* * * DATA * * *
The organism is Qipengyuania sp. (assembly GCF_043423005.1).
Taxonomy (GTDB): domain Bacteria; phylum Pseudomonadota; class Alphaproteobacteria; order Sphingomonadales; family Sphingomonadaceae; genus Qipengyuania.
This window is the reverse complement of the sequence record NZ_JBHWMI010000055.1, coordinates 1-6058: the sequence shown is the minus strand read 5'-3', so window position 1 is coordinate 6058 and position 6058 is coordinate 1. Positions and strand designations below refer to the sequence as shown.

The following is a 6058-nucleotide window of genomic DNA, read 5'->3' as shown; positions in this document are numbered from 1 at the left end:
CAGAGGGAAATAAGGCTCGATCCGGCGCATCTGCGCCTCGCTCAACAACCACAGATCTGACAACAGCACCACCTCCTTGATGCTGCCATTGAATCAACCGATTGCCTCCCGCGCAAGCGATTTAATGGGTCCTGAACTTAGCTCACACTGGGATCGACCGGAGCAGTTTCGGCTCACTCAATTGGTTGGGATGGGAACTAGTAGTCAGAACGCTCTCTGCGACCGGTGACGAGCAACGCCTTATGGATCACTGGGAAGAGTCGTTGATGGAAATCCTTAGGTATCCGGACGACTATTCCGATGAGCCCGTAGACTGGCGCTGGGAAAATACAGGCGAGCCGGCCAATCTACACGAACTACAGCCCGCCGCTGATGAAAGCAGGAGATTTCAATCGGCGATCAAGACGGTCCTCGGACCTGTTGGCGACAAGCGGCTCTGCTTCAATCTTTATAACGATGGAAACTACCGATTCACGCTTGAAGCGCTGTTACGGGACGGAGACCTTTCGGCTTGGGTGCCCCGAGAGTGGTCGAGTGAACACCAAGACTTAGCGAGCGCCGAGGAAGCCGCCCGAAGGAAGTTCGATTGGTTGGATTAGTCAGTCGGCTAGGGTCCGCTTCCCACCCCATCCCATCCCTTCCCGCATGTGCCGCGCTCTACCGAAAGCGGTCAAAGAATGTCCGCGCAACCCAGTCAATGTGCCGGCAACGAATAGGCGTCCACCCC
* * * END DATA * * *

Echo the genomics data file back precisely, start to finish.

The organism is Qipengyuania sp. (assembly GCF_043423005.1).
Taxonomy (GTDB): domain Bacteria; phylum Pseudomonadota; class Alphaproteobacteria; order Sphingomonadales; family Sphingomonadaceae; genus Qipengyuania.
This window is the reverse complement of the sequence record NZ_JBHWMI010000055.1, coordinates 1-6058: the sequence shown is the minus strand read 5'-3', so window position 1 is coordinate 6058 and position 6058 is coordinate 1. Positions and strand designations below refer to the sequence as shown.

The following is a 6058-nucleotide window of genomic DNA, read 5'->3' as shown; positions in this document are numbered from 1 at the left end:
CAGAGGGAAATAAGGCTCGATCCGGCGCATCTGCGCCTCGCTCAACAACCACAGATCTGACAACAGCACCACCTCCTTGATGCTGCCATTGAATCAACCGATTGCCTCCCGCGCAAGCGATTTAATGGGTCCTGAACTTAGCTCACACTGGGATCGACCGGAGCAGTTTCGGCTCACTCAATTGGTTGGGATGGGAACTAGTAGTCAGAACGCTCTCTGCGACCGGTGACGAGCAACGCCTTATGGATCACTGGGAAGAGTCGTTGATGGAAATCCTTAGGTATCCGGACGACTATTCCGATGAGCCCGTAGACTGGCGCTGGGAAAATACAGGCGAGCCGGCCAATCTACACGAACTACAGCCCGCCGCTGATGAAAGCAGGAGATTTCAATCGGCGATCAAGACGGTCCTCGGACCTGTTGGCGACAAGCGGCTCTGCTTCAATCTTTATAACGATGGAAACTACCGATTCACGCTTGAAGCGCTGTTACGGGACGGAGACCTTTCGGCTTGGGTGCCCCGAGAGTGGTCGAGTGAACACCAAGACTTAGCGAGCGCCGAGGAAGCCGCCCGAAGGAAGTTCGATTGGTTGGATTAGTCAGTCGGCTAGGGTCCGCTTCCCACCCCATCCCATCCCTTCCCGCATGTGCCGCGCTCTACCGAAAGCGGTCAAAGAATGTCCGCGCAACCCAGTCAATGTGCCGGCAACGAATAGGCGTCCACCCC